Here is another draft with the same idea:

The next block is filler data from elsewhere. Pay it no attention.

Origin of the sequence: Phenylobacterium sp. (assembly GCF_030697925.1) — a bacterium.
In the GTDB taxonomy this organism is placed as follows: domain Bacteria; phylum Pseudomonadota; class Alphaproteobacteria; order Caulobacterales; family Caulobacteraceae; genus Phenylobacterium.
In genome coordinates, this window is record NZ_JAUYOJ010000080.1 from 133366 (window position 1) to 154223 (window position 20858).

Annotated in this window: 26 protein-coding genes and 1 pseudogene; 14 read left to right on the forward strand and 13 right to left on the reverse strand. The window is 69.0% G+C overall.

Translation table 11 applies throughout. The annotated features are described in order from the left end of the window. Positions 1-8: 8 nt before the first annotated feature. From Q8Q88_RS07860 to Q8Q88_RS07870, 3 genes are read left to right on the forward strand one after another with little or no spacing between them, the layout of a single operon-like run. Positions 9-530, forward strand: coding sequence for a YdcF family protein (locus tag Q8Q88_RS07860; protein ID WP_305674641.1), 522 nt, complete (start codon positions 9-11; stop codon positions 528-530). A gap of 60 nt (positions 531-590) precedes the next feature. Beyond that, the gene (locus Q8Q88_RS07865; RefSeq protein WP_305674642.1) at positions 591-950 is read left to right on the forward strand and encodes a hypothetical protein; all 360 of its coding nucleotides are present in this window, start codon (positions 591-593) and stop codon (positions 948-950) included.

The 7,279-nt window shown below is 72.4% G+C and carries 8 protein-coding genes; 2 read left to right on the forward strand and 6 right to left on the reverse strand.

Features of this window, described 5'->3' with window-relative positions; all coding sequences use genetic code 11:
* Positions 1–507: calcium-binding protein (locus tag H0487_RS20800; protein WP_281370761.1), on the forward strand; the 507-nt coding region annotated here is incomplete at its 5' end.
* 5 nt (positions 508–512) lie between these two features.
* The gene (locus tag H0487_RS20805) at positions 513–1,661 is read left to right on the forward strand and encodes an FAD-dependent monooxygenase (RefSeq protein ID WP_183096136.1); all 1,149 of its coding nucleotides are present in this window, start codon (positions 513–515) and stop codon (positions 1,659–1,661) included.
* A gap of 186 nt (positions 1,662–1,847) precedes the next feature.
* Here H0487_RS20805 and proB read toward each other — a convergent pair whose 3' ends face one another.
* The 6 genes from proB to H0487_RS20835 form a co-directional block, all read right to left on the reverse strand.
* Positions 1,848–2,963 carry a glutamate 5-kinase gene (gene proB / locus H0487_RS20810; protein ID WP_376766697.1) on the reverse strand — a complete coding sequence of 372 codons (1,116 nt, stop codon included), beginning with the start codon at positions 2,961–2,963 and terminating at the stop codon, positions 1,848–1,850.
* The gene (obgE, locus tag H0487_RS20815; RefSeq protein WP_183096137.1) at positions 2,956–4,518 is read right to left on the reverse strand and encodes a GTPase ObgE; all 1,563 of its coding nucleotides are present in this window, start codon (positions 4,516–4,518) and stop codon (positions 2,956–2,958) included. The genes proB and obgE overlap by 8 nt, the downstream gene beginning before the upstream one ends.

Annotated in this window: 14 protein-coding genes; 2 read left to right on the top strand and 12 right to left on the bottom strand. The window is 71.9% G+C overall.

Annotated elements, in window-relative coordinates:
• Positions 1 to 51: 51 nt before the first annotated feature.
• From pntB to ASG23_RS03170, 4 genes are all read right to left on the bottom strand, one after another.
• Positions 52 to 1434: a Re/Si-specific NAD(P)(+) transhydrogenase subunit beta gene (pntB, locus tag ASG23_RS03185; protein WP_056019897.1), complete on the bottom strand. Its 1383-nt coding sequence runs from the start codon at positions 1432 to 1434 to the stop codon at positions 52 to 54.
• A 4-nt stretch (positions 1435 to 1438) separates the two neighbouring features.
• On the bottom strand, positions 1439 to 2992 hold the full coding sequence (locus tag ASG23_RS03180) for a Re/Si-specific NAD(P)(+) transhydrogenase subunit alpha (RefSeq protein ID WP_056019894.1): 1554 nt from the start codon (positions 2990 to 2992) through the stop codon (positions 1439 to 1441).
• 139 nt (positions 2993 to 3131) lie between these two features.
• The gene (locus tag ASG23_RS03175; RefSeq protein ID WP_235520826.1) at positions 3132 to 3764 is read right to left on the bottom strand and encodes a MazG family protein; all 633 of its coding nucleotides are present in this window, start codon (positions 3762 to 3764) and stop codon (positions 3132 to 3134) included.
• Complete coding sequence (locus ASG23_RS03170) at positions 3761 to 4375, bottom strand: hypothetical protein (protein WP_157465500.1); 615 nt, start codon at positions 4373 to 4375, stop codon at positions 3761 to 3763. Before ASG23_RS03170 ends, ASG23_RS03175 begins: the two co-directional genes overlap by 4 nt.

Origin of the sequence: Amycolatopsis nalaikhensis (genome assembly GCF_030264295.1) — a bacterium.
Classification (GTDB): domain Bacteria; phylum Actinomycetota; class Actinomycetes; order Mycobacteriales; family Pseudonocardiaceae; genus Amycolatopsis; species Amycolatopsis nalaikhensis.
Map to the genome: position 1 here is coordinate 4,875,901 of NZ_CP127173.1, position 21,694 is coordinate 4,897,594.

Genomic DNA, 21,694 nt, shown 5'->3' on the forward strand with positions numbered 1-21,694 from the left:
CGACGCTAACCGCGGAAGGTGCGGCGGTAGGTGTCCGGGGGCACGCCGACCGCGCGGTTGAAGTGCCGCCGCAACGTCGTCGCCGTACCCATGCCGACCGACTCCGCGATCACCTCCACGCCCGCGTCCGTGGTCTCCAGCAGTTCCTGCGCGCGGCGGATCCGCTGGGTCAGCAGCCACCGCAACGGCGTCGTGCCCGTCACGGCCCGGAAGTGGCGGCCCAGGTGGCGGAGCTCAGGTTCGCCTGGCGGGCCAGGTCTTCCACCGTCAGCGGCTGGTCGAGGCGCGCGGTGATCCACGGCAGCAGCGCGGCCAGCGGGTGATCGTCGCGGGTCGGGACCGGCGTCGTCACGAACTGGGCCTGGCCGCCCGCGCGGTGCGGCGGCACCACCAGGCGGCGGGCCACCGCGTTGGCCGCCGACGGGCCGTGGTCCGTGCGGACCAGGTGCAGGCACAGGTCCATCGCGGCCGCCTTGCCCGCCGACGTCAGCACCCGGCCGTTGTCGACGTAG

“Austin?” Ashley asked in the cutest voice she could squeeze out. I looked up and smiled. “I know I’ve asked you a hundred times, and I’m sorry sorry sorry…but will you help me out with the homework?” I chuckled and grinned, “Ha ha, of course,” That was a typical day in Pre-Cal class. Whether it was Ashley, Alicia, Jesus or Carlos, someone was asking me for math help and I was happy to give it. And it was fun. But what started as politely lending out my skills for the better of my classmates turned into something different: from commensalism to mutualism. I’m not quite sure when it started, but I remember when I realized it. It was a particularly strenuous day of work for me. The grading cycle was coming to an end and people needed to turn in all of their missing work, which meant that I would be doing a lot of impromptu tutoring; happy as a camper. I was helping Alicia out with geometric sequences and, as always, it ended with me simply doing the work. She was cute. When I was done, I waited for someone else to come to me their questions, but everyone was too busy making my work look like it was their own. At this point I usually went on to play scrabble on my phone or text my girlfriend at the time, but for some reason, as if I had no say in it, the following words spilled out of my mouth: “D-Does anyone have any questions?” At this point quite a few questions were running through my head, the foremost being: Why the heck did I just ask that? “What?” said Carlos, giving me a look that was half confusion, half disgust. “I was just asking if anyone had any questions…you know about math. Never mind,” I muttered in a semi-embarrassed voice. Cheeks rosy and face hot, I pulled out my phone and started “playing scrabble”. I was thinking. Thinking about why I asked that question. It didn’t take me long to figure out that I wanted to do more problems. All these feelings were flying through my head now, what I liked about math, what I wanted out of math. I had always had a thing for math, but I never realized how unique I was in this affection. I mean, all through elementary school when I was asked what my favorite subject was I answered enthusiastically “Recess!” but now, now I was a math nerd. And I loved it. I loved solving things in ten different ways, and making a function out of every set of numbers given to me. I loved it, but more importantly I was good at it. Rarely did I ever get a challenge when it came to math. I wanted to get challenged, I wanted to get stumped, I wanted math to punch me in the face and not relent. I wanted, and still want, to be bewildered by math.